Chronic pain is one of the leading reasons people seek medical care, according to a report from the Centers for Disease Control and Prevention (CDC). The report also indicates that up to 40 percent of the people in the U.S. population have received prescriptions for chronic pain. People may need prescription pain medication to enhance their quality of life and fulfill day-to-day tasks more effectively.
If you are traveling with pain medication, you will need thorough preparation. You will need to be well-versed on international regulations and the laws of the destination countries. If you need to travel with your pain prescriptions, it may also help to learn more about the medications you are carrying.
Research Before You Travel
Thorough preparation is critical, because the consequences of traveling with certain drugs can be severe. Authorities in other countries may confiscate your opioid drugs, which could mean that you cannot use the medications while you are in those countries. You could also potentially face charges of drug trafficking, and in some places, you could be imprisoned for possessing certain drugs, even if they are legal in your home country. You need to be in a position to explain what opioids you are carrying, what fentanyl is used for, and other aspects about drugs and drug use.
For example, people are allowed to bring small amounts of drugs or medications to several European countries if they are staying a month or less in those countries. People can bring enough of the drugs that they would use for personal reasons, but they may need special permission to carry more.
Given regulations about drugs, travelers should try to bring such drugs in their original packaging and prescription information and demonstrate that they are using the drugs for legitimate medical purposes. These suggestions may prevent people from encountering legal difficulties or having much-needed drugs taken from them.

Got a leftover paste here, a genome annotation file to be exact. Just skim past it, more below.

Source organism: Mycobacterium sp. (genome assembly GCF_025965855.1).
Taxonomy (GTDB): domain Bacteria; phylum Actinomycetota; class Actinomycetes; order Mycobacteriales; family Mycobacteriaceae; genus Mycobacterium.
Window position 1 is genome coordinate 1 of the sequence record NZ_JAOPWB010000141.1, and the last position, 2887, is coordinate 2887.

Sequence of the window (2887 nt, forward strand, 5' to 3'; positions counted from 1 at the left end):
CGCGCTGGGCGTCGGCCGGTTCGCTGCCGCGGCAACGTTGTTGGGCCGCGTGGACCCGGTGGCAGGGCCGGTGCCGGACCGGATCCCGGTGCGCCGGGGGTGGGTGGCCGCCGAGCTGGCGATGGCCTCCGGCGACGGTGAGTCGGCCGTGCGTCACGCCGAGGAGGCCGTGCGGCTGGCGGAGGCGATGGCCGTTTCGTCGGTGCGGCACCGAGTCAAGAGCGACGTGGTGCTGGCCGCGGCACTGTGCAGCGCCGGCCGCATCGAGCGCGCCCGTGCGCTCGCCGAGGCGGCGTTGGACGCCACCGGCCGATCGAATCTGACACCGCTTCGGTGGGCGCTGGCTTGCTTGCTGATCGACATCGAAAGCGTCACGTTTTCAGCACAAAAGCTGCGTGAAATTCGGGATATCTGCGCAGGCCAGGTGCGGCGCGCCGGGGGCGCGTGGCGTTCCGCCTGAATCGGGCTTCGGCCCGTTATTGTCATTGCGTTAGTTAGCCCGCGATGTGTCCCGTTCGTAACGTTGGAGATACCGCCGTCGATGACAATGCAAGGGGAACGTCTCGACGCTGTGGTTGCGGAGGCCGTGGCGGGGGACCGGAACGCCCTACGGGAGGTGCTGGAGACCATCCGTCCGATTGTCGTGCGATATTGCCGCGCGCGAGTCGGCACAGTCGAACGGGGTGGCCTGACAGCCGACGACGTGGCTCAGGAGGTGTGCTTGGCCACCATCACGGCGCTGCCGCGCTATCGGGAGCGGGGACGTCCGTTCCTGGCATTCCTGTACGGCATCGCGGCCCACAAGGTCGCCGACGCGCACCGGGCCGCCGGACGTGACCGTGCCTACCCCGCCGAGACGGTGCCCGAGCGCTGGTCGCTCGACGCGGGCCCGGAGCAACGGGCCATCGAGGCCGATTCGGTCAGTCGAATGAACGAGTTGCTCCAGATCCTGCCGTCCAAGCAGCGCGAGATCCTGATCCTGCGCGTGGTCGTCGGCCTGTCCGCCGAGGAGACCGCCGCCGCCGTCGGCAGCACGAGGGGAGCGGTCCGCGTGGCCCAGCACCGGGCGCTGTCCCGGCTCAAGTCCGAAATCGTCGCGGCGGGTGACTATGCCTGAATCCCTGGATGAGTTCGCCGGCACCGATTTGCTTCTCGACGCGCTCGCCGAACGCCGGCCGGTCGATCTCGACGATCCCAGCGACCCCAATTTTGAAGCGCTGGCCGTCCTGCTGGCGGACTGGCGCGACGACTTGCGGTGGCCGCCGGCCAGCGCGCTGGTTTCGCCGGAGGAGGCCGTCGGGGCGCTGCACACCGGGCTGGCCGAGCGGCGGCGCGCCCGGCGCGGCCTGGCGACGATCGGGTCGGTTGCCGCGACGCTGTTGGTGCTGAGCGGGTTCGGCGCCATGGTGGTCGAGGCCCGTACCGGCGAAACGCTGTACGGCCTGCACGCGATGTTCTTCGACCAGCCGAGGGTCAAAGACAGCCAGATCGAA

Jurisdictions may have regulations that limit the type of medication you can carry. Some countries may allow you to have some types of medications for only thirty days. Some may limit the amount of medications you can possess. Check the regulations on your drugs. You may be required to apply for a license to possess your prescription drugs before you travel.
Many destinations have websites where you can apply for licenses for your medication. If you cannot find any information on your destination country's website, consider checking with the International Narcotics Controls Board. This organization provides information on the regulations of several countries. Also consider double-checking the information, because drug regulations are complex, vary from country to country, and seem to change all of the time.
Visit Your Doctor
It is also a good idea to visit your doctor before you travel. Your doctor can provide information on opioid pain medications and other drugs, discuss what fentanyl is used for, explain how to use and transport your drugs safely, and talk about problems you may encounter with international regulations.